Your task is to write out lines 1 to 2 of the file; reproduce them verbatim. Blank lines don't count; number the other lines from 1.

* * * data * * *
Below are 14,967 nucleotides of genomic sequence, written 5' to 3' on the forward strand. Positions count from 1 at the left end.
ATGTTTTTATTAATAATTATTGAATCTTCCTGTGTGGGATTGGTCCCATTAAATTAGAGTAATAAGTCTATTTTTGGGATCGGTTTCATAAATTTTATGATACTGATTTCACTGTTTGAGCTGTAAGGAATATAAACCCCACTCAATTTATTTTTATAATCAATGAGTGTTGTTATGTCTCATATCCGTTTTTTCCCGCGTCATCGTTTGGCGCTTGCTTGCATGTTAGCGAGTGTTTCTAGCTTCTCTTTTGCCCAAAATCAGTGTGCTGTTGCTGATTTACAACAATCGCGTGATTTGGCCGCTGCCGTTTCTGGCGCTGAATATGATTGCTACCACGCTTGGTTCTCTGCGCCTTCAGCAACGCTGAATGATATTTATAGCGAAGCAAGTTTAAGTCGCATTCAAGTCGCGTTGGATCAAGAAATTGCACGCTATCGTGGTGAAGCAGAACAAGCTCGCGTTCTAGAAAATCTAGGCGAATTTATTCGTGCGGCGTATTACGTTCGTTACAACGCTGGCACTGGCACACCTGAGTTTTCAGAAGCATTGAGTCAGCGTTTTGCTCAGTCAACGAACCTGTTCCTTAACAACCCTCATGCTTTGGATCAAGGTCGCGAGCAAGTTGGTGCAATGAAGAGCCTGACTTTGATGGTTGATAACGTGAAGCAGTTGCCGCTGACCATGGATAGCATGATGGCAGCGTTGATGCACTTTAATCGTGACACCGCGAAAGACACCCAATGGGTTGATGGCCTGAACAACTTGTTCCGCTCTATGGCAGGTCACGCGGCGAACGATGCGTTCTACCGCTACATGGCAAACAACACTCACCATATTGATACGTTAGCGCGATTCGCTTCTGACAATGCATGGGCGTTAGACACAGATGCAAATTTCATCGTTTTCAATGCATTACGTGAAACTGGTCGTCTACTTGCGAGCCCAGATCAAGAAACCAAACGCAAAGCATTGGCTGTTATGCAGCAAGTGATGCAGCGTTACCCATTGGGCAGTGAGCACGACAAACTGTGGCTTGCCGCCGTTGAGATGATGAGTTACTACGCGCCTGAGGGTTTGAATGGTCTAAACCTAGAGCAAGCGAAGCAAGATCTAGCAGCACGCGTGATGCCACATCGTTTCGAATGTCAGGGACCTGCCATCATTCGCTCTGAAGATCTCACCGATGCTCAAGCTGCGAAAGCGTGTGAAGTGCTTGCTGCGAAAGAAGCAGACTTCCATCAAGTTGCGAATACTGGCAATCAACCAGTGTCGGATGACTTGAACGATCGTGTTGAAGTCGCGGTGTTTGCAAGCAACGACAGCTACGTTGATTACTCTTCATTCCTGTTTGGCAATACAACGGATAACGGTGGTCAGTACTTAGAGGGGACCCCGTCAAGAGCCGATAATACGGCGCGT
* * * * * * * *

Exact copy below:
Below are 14,967 nucleotides of genomic sequence, written 5' to 3' on the forward strand. Positions count from 1 at the left end.
ATGTTTTTATTAATAATTATTGAATCTTCCTGTGTGGGATTGGTCCCATTAAATTAGAGTAATAAGTCTATTTTTGGGATCGGTTTCATAAATTTTATGATACTGATTTCACTGTTTGAGCTGTAAGGAATATAAACCCCACTCAATTTATTTTTATAATCAATGAGTGTTGTTATGTCTCATATCCGTTTTTTCCCGCGTCATCGTTTGGCGCTTGCTTGCATGTTAGCGAGTGTTTCTAGCTTCTCTTTTGCCCAAAATCAGTGTGCTGTTGCTGATTTACAACAATCGCGTGATTTGGCCGCTGCCGTTTCTGGCGCTGAATATGATTGCTACCACGCTTGGTTCTCTGCGCCTTCAGCAACGCTGAATGATATTTATAGCGAAGCAAGTTTAAGTCGCATTCAAGTCGCGTTGGATCAAGAAATTGCACGCTATCGTGGTGAAGCAGAACAAGCTCGCGTTCTAGAAAATCTAGGCGAATTTATTCGTGCGGCGTATTACGTTCGTTACAACGCTGGCACTGGCACACCTGAGTTTTCAGAAGCATTGAGTCAGCGTTTTGCTCAGTCAACGAACCTGTTCCTTAACAACCCTCATGCTTTGGATCAAGGTCGCGAGCAAGTTGGTGCAATGAAGAGCCTGACTTTGATGGTTGATAACGTGAAGCAGTTGCCGCTGACCATGGATAGCATGATGGCAGCGTTGATGCACTTTAATCGTGACACCGCGAAAGACACCCAATGGGTTGATGGCCTGAACAACTTGTTCCGCTCTATGGCAGGTCACGCGGCGAACGATGCGTTCTACCGCTACATGGCAAACAACACTCACCATATTGATACGTTAGCGCGATTCGCTTCTGACAATGCATGGGCGTTAGACACAGATGCAAATTTCATCGTTTTCAATGCATTACGTGAAACTGGTCGTCTACTTGCGAGCCCAGATCAAGAAACCAAACGCAAAGCATTGGCTGTTATGCAGCAAGTGATGCAGCGTTACCCATTGGGCAGTGAGCACGACAAACTGTGGCTTGCCGCCGTTGAGATGATGAGTTACTACGCGCCTGAGGGTTTGAATGGTCTAAACCTAGAGCAAGCGAAGCAAGATCTAGCAGCACGCGTGATGCCACATCGTTTCGAATGTCAGGGACCTGCCATCATTCGCTCTGAAGATCTCACCGATGCTCAAGCTGCGAAAGCGTGTGAAGTGCTTGCTGCGAAAGAAGCAGACTTCCATCAAGTTGCGAATACTGGCAATCAACCAGTGTCGGATGACTTGAACGATCGTGTTGAAGTCGCGGTGTTTGCAAGCAACGACAGCTACGTTGATTACTCTTCATTCCTGTTTGGCAATACAACGGATAACGGTGGTCAGTACTTAGAGGGGACCCCGTCAAGAGCCGATAATACGGCGCGT